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NINDS Disorders is an index of neurological conditions provided by the National Institute of Neurological Disorders and Stroke. This valuable tool offers detailed descriptions, facts on treatment and prognosis, and patient organization contact information for over 500 identified neurological disorders.

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Craniosynostosis

Craniosynostosis is a birth defect of the brain characterized by the premature closure of one or more of the fibrous joints between the bones of the skull (called the cranial sutures) before brain growth is complete. Closure of a single suture is most common. In contrast to normal skull growth, in which the skull expands uniformly to accommodate the growth of the brain, premature closure of a single suture restricts the growth in that part of the skull and promotes growth in other parts of the skull where sutures remain open. This results in an abnormal shape of the skull, but does not prevent the brain from expanding to a normal volume. However, when many sutures close prematurely, the skull cannot expand to accommodate the growing brain, which leads to increased pressure within the skull and impaired development of the brain. Craniosynostosis can be gene-linked, or caused by metabolic diseases, such as rickets or an overactive thyroid. Some cases are associated with other disorders such as microcephaly (abnormally small head) and hydrocephalus (excessive accumulation of cerebrospinal fluid in the brain). The first sign of craniosynostosis is an abnormally shaped skull. Other features can include signs of increased intracranial pressure, developmental delays, or mental retardation, which are caused by constriction of the growing brain. Seizures and blindness may also occur.

Treatment

Treatment for craniosynostosis generally consists of surgery to improve the symmetry and appearance of the head and to relieve pressure on the brain and the cranial nerves. For some children with less severe problems, cranial molds can reshape the skull to accommodate brain growth and improve the appearance of the head.

Prognosis

The prognosis for craniosynostosis varies depending on whether single or multiple cranial sutures are involved or other abnormalities are present. The prognosis is better for those with single suture involvement and no associated abnormalities.

Research

The NINDS conducts and supports a wide range of studies that explore the complex mechanisms of early neurological development. The knowledge gained from these fundamental studies provides the foundation for understanding how this process can go awry and offers hope for new ways to treat and prevent brain birth defects, including craniosynostosis.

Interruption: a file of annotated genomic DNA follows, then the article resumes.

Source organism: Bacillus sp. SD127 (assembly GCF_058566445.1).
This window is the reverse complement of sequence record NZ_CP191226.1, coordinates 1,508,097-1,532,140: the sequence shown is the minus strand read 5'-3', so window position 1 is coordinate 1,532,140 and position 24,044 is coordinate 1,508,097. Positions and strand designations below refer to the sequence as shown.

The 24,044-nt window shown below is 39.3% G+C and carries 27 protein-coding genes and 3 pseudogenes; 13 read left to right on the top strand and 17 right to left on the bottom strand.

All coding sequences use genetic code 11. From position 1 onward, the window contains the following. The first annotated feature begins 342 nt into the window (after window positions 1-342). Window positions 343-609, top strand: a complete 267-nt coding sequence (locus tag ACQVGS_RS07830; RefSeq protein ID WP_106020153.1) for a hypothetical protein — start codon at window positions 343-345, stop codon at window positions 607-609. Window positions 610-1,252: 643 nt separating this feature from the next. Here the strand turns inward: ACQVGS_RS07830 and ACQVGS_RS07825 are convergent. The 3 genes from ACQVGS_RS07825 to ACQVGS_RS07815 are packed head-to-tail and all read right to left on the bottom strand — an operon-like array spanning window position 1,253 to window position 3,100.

View a list of studies currently seeking patients.

View more studies on this condition.

Organizations

March of Dimes

Works to improve the health of babies by preventing birth defects and infant mortality through programs of research, community services, education, and advocacy.

1275 Mamaroneck Avenue
White Plains, NY 10605
Tel: 914-997-4488 888-MODIMES (663-4637)
Fax: 914-428-8203

Children's Craniofacial Association

Non-profit organization dedicated to improving the quality of life for people with facial differences and their families.

13140 Coit Road
Suite 517
Dallas, TX 75240
Tel: 800-535-3643 214-570-9099
Fax: 214-570-8811

The Arc of the United States

Promotes and protects the human rights of people with intellectual and developmental disabilities and actively supports their full inclusion and participation in the community throughout their lifetimes.

1825 K Street, NW
Suite 1200
Washington, DC 20006
Tel: 202-534-3700 800-433-5255
Fax: 202-534-3731

National Organization for Rare Disorders (NORD)

Federation of voluntary health organizations dedicated to helping people with rare "orphan" diseases and assisting the organizations that serve them. Committed to the identification, treatment, and cure of rare disorders through programs of education, advocacy, research, and service.

55 Kenosia Avenue
Danbury, CT 06810
Tel: 203-744-0100 Voice Mail 800-999-NORD (6673)
Fax: 203-798-2291

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